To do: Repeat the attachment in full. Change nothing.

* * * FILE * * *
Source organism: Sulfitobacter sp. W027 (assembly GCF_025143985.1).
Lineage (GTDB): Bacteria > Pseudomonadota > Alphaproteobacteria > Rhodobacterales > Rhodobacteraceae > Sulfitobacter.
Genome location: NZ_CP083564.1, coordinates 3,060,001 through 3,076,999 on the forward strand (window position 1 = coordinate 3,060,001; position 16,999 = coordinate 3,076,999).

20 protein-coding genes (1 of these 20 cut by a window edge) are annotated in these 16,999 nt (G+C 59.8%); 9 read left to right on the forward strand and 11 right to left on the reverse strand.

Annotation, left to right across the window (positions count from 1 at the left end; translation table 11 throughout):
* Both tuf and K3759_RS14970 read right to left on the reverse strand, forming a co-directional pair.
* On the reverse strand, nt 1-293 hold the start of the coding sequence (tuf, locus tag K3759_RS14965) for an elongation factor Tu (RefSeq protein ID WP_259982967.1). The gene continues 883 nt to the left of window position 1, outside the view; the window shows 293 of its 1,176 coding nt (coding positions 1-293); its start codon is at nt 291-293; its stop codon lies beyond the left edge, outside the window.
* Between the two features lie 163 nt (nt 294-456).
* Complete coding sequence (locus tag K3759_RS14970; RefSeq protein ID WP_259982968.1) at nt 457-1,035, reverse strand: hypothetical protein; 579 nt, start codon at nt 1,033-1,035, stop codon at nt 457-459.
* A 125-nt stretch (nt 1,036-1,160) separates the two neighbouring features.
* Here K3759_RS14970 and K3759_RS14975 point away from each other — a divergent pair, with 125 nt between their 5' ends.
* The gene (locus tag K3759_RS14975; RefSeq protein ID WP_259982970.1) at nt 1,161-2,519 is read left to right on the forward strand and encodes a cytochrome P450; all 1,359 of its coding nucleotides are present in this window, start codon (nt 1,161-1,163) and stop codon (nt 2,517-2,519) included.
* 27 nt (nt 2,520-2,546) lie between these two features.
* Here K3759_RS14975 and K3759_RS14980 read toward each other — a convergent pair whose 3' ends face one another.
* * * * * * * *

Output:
Source organism: Sulfitobacter sp. W027 (assembly GCF_025143985.1).
Lineage (GTDB): Bacteria > Pseudomonadota > Alphaproteobacteria > Rhodobacterales > Rhodobacteraceae > Sulfitobacter.
Genome location: NZ_CP083564.1, coordinates 3,060,001 through 3,076,999 on the forward strand (window position 1 = coordinate 3,060,001; position 16,999 = coordinate 3,076,999).

20 protein-coding genes (1 of these 20 cut by a window edge) are annotated in these 16,999 nt (G+C 59.8%); 9 read left to right on the forward strand and 11 right to left on the reverse strand.

Annotation, left to right across the window (positions count from 1 at the left end; translation table 11 throughout):
* Both tuf and K3759_RS14970 read right to left on the reverse strand, forming a co-directional pair.
* On the reverse strand, nt 1-293 hold the start of the coding sequence (tuf, locus tag K3759_RS14965) for an elongation factor Tu (RefSeq protein ID WP_259982967.1). The gene continues 883 nt to the left of window position 1, outside the view; the window shows 293 of its 1,176 coding nt (coding positions 1-293); its start codon is at nt 291-293; its stop codon lies beyond the left edge, outside the window.
* Between the two features lie 163 nt (nt 294-456).
* Complete coding sequence (locus tag K3759_RS14970; RefSeq protein ID WP_259982968.1) at nt 457-1,035, reverse strand: hypothetical protein; 579 nt, start codon at nt 1,033-1,035, stop codon at nt 457-459.
* A 125-nt stretch (nt 1,036-1,160) separates the two neighbouring features.
* Here K3759_RS14970 and K3759_RS14975 point away from each other — a divergent pair, with 125 nt between their 5' ends.
* The gene (locus tag K3759_RS14975; RefSeq protein ID WP_259982970.1) at nt 1,161-2,519 is read left to right on the forward strand and encodes a cytochrome P450; all 1,359 of its coding nucleotides are present in this window, start codon (nt 1,161-1,163) and stop codon (nt 2,517-2,519) included.
* 27 nt (nt 2,520-2,546) lie between these two features.
* Here K3759_RS14975 and K3759_RS14980 read toward each other — a convergent pair whose 3' ends face one another.